It's been nearly six months since Apple CEO Tim Cook publicly revealed he is gay, making him one of the most prominent and inspirational role models for those who believe that being out and being successful never have to be mutually exclusive.
Life, like business, is about the right move at the right time. Coming out is a multi-level process: to yourself, your closest friends and family, your extended personal circle, then the world at large. Some people don't even manage to take the first step until late in life; others are wide open to the world, but have never had "the talk" with their parents and family. It's always subject to personal trade-offs and self-negotiation -- again, just like any business.
Working every day with such inspiring people at StartOut, a nonprofit dedicated to empowering LGBT entrepreneurs and business leaders, I hear from so many colleagues who were so proud to welcome Tim to the family. But what excites me most about today isn't its repercussions on the market or the LGBT community -- which are gradual, vast, and very inspiring -- but on some of the broader conversations about success we are now able to have.
Let's start with: "What can we do to help LGBT people in business be their fullest, truest selves?"
Can there really only be three openly gay CEO's (Trevor Burgess of C1 Financial Inc. and IGI Laboratories's Jason Grenfell-Gardner) out of more than 15,000 publicly traded companies in America? If you can handle keynoting the most important conferences in the world, what's holding you back from acknowledging your partner in front of them? Thankfully, most major companies have inclusive practices in place to help their leaders feel comfortable in identifying who they are and how that can make their work lives even more productive.
But ultimately, 'Why do gay people need a business network' is the most common question I'm asked in my work at StartOut and when out on the road promoting economic empowerment for the community. And the answers can be as wide-ranging and impassioned as our community itself is. The sheer number of affinity groups and diversity initiatives at major businesses show that the playing field is anything but level but the commitment to make it better is deep.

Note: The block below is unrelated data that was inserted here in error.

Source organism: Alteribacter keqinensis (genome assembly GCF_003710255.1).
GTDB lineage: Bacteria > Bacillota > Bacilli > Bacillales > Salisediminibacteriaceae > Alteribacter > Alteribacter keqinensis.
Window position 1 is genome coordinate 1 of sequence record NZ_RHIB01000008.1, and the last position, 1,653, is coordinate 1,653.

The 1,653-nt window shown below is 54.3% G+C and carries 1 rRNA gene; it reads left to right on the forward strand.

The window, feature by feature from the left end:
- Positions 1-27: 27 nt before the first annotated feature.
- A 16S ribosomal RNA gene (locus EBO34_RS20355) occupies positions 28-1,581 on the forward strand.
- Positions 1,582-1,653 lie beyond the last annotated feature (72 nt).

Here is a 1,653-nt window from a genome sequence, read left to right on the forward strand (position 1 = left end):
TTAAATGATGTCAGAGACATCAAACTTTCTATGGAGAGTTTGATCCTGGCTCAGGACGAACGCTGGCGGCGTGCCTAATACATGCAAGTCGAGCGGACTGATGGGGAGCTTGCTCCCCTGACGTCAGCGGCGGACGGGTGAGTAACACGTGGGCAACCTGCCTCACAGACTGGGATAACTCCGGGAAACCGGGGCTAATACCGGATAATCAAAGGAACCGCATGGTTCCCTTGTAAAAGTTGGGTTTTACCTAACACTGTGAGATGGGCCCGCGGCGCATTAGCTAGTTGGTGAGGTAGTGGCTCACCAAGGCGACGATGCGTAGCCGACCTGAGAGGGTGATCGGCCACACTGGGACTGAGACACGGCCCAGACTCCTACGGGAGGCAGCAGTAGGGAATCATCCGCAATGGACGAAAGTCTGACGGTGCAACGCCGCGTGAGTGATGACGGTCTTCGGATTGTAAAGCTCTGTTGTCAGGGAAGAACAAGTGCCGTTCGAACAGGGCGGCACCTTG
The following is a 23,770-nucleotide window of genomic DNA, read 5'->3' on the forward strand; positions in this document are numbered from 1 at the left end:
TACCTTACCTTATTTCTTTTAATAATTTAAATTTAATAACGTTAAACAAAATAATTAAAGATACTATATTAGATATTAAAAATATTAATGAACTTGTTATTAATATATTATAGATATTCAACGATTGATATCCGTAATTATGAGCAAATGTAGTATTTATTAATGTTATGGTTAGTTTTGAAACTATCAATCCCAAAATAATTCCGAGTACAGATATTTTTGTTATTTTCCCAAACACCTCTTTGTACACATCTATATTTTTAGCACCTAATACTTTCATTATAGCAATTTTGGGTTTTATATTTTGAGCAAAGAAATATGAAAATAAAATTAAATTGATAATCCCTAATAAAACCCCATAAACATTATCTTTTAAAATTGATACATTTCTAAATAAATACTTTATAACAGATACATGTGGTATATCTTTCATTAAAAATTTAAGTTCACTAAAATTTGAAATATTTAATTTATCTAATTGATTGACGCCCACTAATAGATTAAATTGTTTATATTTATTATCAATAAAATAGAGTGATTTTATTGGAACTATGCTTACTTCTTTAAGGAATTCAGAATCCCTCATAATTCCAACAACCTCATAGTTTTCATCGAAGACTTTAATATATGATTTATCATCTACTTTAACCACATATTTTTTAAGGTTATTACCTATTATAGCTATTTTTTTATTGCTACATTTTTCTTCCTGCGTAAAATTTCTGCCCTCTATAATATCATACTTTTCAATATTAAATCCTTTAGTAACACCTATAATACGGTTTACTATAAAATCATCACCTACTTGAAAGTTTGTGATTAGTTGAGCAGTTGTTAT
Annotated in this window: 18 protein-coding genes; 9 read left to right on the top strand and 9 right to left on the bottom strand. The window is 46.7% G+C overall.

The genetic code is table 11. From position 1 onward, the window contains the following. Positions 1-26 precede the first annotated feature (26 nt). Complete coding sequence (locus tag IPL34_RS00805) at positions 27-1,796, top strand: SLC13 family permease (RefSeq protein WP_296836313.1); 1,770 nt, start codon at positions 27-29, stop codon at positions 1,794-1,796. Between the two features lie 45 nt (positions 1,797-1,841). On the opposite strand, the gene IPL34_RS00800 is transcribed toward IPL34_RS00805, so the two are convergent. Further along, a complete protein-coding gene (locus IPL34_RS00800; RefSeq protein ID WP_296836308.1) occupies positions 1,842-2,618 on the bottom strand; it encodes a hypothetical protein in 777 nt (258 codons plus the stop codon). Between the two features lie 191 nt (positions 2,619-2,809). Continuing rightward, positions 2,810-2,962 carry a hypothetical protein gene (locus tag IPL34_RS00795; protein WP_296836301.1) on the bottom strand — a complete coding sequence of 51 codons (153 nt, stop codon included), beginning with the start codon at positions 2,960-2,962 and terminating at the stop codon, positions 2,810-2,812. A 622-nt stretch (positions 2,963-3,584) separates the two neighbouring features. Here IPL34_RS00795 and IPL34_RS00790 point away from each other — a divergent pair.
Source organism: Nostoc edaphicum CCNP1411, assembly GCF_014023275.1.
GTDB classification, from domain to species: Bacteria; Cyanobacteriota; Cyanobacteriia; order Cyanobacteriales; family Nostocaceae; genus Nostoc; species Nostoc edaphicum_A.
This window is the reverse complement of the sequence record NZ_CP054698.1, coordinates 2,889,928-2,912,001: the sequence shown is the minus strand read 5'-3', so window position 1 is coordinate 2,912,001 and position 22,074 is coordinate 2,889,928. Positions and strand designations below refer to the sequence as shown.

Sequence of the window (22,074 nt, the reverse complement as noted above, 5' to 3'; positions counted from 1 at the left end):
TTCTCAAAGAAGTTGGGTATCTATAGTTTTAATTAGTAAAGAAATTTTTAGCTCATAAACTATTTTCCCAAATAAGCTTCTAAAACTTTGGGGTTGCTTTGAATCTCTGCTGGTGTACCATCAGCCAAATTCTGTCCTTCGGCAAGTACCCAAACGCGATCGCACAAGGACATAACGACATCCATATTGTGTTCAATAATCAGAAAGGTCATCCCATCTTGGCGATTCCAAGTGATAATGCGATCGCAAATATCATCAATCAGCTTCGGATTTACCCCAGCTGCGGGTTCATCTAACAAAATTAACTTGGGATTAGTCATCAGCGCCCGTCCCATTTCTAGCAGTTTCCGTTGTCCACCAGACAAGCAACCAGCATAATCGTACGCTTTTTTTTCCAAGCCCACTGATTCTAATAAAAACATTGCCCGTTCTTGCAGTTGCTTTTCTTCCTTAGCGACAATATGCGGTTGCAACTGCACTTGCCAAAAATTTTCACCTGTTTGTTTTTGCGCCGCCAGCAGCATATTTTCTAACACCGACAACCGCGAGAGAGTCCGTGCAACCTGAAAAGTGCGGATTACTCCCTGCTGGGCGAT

My work leaves me more optimistic for the future of our community every day because of the stories I'm hearing from newly out entrepreneurs and employees around the country. By reading and hearing the success stories of people just like them thriving in their careers while being at peace with who they are, America's LGBT workforce is perpetuating a cycle of inspirational role models.
Ever since Tim's coming out, I have been talking with the press about what kind of a game changer this was and what all this visibility means for a soon-to-be post marriage equality (crossing fingers) America. It was a game changer, trust me. But not for the reasons many people assume. I kept repeating that Tim's leadership of Apple has not been, and will not be, defined by his being out. It will only be enhanced because now he's empowered to lead without worrying he may have to hide anything about himself. His shareholders still have the same demands on him, and as he points out being gay is just a small part of him -- he's a sports fan, a southerner, and obviously one heck of a businessman.
That's the key to being an out business leader in 2015 and beyond. Just by showing up and being counted, you're changing the narrative. It's up to more and more LGBT business leaders to come forward when they are ready and to be role models for others.
Your duty is to your organization when you're the chief. But your responsibility is to yourself when you're coming out. Sometimes the timing just doesn't work out as we'd like it to. But when they do, and your full potential is freed from the shackles of having to keep such a big part of yourself hidden, your work has an unbounded opportunity to thrive. Then your duties and responsibilities to yourself and your business become intimately connected to the role you can play in serving, inspiring, or just joining 'the community.' These ideas can ultimately become one in the same.
I joined StartOut, and the broader LGBT business movement, to help ensure that when a business leader, from emerging entrepreneur to big time CEO, is ready to come out they have a community of strength, resources and support to count on as they continue on the business at hand: running successful companies. I believe that leaders will continue to look at Tim's example, ask some of the tough questions I mentioned, and likely move a little faster to bring the fullest and truest self to both work and life. And I hope that the allies in the industry keep asking what they can do to make this process even easier for those who follow in Tim's footsteps.
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